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Sunday, July 14th, 2024

International chemical industry condemns the use of chlorine as a weapon

The International Union of Pure and Applied Chemistry (IUPAC), along with 40 international and national scientific societies from Africa, Europe, the Middle East and North America, recently condemned the use of chlorine as a weapon.

The scientific societies, in letters to Ahmet Üzümcü, director of the Organization for the Prohibition of Chemical Weapons (OPCW), expressed concerns regarding recent reports about the use of chemicals, particularly chlorine, as weapons in Syria and other locations.

“We are writing to you on behalf of the U.S. chemistry enterprise to express concerns about recent reports from Aleppo about the use of chlorine compounds as chemical weapons,” the American Chemical Society and American Chemistry Council wrote in a joint letter.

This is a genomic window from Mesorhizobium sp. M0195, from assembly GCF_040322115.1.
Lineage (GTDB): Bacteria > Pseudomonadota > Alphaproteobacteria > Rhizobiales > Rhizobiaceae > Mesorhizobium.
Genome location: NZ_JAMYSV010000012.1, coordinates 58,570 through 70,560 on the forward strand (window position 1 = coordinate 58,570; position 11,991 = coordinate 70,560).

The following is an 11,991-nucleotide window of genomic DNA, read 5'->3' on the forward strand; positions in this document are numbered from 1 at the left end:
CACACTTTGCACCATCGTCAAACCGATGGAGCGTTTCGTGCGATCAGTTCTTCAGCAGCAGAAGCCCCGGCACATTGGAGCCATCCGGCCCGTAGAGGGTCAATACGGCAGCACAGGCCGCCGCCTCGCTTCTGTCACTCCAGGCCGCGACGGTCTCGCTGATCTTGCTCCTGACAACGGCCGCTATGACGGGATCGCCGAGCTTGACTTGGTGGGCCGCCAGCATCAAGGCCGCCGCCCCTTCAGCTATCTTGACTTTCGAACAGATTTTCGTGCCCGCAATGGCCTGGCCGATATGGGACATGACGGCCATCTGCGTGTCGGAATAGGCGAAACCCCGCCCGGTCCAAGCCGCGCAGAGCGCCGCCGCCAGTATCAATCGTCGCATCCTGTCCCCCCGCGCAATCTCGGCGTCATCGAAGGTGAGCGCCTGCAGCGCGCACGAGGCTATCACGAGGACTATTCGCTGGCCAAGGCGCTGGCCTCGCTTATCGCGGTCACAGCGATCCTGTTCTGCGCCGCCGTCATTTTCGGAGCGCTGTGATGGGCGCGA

“Our organizations deplore the use of chlorine in this manner. The indiscriminate attacks, possibly carried out by a member state of the Chemical Weapons Convention (CWC), is of concern to chemical scientists and engineers around the globe and we stand ready to support your mission of implementing the CWC,” the letter said.

Üzümcü said, “This show of support reveals that the global norm against the use of chemical weapons remains firm.”

According to the Chemical Weapons Convention the use, stockpiling, distribution, development or storage of any chemical weapons is forbidden by any of the 192 state party signatories. To date, approximately 94 percent of all chemical weapons stockpiles declared by possessor states have been destroyed under OPCW verification.

The IUPAC is a world authority on chemical nomenclature and terminology and is a leader in the provision of objective scientific expertise for the resolution of issues that affect every aspect of chemistry. The organization’s membership comprises more than 50 national member countries, 31 associated organizations and 58 company associates.